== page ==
U. S, District Court Judge Timothy Kelly has turned away a lawsuit brought by the National Council of Agricultural Employers (NCAE) against the U. S. Department of Labor.
The court ruled that NCAE’s action was not allowed under the statute of limitations because the regulation was issued in 2010.
NCAE and Peri & Sons Inc., a Nevada vegetable grower, brought the action following publication by the Department Labor’s 2019 Adverse Effect Wage Rate, according to a news release.
The Adverse Effect Wage Rate is the mandatory minimum wage that farm and ranch users of the H-2A temporary agricultural worker program must pay to all agricultural workers, according to the release.
NCAE sought a temporary restraining order asking that the wage increases mandated by DOL’s publication of the 2019 AEWR not be allowed. 2019 wage rate increases vary by state, with the 2019 rate for California at $13.92 per hour, up 5.6% from $13.18 per hour last year. For Washington state, the 2019 adverse effect wage rate is $15.03 per hour, up 6.4% from $14.12 per hour in 2018. The 2019 wage rage for Colorado was $13.13 per hour, up 22.8% from just $10.69 per hour in 2018.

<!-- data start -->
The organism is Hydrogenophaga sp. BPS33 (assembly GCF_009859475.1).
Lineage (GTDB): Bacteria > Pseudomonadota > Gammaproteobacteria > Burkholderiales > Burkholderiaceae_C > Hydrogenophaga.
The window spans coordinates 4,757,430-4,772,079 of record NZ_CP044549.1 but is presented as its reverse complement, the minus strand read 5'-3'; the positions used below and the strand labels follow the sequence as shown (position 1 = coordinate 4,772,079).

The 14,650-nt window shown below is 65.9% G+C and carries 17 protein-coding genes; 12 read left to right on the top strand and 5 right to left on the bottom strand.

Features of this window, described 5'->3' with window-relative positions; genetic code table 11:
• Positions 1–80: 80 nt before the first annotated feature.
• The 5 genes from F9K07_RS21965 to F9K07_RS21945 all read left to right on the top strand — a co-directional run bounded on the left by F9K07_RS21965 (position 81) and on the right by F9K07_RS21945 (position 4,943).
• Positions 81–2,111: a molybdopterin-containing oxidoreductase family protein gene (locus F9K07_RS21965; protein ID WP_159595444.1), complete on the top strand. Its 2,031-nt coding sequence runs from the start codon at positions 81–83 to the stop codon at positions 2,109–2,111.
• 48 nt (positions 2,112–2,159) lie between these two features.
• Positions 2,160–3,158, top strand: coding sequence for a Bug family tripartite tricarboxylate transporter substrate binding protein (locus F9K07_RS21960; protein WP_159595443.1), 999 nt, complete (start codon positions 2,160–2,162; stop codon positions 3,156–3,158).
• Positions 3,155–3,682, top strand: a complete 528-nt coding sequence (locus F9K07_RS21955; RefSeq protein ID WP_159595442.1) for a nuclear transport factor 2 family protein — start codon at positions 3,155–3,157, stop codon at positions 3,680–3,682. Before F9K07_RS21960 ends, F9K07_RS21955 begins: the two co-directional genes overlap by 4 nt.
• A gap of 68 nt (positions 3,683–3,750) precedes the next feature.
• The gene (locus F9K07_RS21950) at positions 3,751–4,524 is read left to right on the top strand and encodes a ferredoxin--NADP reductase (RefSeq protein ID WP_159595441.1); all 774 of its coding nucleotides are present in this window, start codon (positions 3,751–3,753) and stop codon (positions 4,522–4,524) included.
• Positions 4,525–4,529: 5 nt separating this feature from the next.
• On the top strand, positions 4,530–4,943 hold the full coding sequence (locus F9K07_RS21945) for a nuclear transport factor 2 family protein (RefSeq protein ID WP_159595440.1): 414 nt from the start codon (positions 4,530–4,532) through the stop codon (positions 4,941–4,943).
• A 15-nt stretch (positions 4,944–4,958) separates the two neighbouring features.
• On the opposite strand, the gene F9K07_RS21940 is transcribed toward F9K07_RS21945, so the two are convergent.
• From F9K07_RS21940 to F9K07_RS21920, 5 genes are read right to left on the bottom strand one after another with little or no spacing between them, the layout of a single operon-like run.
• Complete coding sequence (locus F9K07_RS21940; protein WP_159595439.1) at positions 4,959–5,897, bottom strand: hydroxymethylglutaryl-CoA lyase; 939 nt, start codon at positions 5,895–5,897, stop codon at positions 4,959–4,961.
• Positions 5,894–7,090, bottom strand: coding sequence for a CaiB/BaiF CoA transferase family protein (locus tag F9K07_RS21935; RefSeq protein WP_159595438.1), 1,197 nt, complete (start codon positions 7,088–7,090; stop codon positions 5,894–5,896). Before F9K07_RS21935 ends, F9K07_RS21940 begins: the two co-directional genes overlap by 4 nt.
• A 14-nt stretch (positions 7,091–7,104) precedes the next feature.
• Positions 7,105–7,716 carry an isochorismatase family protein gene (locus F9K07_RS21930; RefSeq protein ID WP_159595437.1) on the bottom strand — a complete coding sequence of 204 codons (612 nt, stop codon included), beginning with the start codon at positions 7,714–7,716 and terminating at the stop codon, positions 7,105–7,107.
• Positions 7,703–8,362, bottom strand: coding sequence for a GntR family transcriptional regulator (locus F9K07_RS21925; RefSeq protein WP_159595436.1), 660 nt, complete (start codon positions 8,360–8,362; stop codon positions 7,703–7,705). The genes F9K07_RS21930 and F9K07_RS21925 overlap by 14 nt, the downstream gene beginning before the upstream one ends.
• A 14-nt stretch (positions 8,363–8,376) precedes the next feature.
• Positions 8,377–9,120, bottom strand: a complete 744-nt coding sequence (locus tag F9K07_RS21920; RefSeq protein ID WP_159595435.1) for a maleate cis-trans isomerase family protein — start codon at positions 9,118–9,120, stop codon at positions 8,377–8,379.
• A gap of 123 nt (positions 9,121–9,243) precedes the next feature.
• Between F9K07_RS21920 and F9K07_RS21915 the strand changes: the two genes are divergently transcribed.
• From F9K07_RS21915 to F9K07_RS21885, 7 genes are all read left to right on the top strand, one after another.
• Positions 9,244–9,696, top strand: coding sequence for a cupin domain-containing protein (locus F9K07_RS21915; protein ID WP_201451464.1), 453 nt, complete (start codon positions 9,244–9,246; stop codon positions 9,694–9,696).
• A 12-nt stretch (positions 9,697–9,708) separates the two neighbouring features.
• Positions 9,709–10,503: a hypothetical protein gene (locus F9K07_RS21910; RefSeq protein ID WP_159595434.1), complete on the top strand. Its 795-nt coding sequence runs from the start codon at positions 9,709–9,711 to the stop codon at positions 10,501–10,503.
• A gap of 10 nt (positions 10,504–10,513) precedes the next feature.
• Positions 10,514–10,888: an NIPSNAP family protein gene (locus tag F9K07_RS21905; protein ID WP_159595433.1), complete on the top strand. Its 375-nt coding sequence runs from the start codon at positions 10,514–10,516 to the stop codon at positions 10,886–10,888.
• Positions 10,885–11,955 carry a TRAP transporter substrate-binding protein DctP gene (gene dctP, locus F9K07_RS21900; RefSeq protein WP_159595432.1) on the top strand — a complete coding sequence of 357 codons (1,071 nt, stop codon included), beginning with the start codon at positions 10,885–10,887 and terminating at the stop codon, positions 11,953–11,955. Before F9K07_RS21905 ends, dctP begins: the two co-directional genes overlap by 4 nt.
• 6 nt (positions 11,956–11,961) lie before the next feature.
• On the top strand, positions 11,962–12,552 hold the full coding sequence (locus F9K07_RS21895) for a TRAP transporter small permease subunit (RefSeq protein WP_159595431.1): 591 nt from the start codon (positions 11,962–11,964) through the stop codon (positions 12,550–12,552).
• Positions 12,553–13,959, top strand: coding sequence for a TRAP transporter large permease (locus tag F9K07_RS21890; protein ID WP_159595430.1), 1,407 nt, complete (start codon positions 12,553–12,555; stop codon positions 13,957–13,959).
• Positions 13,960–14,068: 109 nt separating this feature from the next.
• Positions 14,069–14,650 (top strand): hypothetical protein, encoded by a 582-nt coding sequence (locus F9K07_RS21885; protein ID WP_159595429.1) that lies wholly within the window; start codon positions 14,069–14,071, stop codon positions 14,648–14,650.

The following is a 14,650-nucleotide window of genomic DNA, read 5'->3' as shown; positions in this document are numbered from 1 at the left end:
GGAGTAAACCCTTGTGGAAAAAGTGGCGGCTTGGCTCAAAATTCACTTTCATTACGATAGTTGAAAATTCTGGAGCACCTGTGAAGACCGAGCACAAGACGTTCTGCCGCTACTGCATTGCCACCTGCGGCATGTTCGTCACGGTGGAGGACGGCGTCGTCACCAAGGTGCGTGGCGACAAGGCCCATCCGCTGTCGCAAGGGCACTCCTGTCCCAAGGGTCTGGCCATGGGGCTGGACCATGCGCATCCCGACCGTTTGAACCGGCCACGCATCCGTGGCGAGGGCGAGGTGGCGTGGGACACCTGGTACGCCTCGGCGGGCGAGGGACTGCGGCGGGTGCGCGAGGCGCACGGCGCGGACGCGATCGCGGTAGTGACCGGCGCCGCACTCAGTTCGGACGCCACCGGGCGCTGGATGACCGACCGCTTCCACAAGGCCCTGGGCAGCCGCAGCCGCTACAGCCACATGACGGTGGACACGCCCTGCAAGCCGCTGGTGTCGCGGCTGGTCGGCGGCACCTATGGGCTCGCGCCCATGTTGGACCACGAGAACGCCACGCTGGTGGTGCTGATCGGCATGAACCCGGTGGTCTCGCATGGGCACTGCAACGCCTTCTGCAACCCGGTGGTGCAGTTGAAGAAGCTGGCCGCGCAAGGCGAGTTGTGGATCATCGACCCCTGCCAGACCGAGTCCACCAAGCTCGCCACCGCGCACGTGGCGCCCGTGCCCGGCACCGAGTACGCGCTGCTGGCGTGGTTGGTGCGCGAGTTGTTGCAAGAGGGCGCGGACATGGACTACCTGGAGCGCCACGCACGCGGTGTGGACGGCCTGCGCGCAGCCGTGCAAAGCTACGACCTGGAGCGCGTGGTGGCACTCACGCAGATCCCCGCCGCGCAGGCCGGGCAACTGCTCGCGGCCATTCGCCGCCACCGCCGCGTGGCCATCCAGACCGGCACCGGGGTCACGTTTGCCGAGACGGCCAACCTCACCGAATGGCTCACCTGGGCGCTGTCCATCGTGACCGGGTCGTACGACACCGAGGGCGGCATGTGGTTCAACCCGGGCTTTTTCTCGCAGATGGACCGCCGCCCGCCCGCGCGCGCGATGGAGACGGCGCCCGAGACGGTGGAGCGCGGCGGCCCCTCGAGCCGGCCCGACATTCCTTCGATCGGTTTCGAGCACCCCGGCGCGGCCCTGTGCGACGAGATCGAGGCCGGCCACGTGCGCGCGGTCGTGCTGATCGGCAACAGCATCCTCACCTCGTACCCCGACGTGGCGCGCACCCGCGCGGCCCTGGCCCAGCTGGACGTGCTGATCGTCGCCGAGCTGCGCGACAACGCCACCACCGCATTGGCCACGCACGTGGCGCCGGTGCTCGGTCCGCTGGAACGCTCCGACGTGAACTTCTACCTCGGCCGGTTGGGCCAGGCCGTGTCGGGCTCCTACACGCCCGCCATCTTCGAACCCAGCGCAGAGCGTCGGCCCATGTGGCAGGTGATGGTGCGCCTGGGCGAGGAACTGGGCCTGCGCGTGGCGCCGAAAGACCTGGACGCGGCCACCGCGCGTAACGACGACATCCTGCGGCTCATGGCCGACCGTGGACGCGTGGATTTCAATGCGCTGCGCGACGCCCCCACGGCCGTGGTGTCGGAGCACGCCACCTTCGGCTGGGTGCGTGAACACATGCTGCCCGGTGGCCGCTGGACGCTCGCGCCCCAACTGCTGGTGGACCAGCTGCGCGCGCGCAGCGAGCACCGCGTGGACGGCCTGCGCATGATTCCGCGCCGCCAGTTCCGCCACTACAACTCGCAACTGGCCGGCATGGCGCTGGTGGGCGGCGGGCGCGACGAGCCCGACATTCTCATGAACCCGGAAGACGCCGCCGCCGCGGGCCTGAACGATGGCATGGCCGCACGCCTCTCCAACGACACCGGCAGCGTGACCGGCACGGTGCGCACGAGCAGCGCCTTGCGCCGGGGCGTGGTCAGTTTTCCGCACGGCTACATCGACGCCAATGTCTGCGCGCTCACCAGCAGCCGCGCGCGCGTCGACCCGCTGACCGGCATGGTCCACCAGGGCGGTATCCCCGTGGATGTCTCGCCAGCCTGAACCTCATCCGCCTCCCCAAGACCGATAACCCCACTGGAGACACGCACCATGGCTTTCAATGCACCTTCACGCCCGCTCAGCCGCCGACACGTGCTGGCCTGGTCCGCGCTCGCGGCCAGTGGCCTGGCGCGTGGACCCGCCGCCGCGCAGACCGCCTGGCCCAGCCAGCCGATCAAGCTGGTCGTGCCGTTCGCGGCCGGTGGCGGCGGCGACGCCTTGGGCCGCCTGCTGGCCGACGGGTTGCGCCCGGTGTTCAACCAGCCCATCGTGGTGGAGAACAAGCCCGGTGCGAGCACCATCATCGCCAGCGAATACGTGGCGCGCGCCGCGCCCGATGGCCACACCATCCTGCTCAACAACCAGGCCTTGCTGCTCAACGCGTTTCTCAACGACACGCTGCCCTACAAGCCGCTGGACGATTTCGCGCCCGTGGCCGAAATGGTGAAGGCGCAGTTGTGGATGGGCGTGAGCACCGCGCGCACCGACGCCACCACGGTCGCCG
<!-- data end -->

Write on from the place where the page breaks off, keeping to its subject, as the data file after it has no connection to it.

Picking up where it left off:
The overall national average adverse effect wage rate for 2019 is $12.96 per hour, up 6.2% compared with $12.20 per hour a year ago.
“We knew this case would be a challenge,” Michael Marsh, president and CEO of NCAE, said in the release. “Getting a court to enjoin the action of a government agency in its ministerial function is a difficult task. However, we clearly understand the devastating consequences to farm and ranch families of a mandatory wage rate unconstrained by market forces and we had to act.”
Marsh said in the release that NCAE is reviewing its legal options in the case.
“H-2A users have to have relief and it would have been best if the court had not allowed these ruinous wage rates to be forced upon them. This injustice has to be corrected.”
In its January lawsuit, NCAE argued that the Department of Labor had failed to follow the law by not determining U. S. workers were adversely affected by employers’ use of these temporary foreign workers, and that this wage rate was necessary to protect them.
NCAE also said that by failing to follow the statute, determination of the rate was “arbitrary and capricious” and the Department should be enjoined from implementing the unlawful wages. Further, NCAE argued that any such mandated wages be market-based.
The United Farm Workers and Farmworker Justice called the court’s decision a “victory for farmworkers” in a news release. The groups also said the NCAE claim that wages of farmworkers in the H-2A program are too high doesn’t have any legal standing.
“The law does not and should not guarantee agricultural employers access to unlimited numbers of vulnerable foreign workers at substandard wage rates,” Bruce Goldstein, president of Farmworker Justice and co-counsel for the United Farm Workers, said in the release. “We are pleased that the judge dismissed this lawsuit.”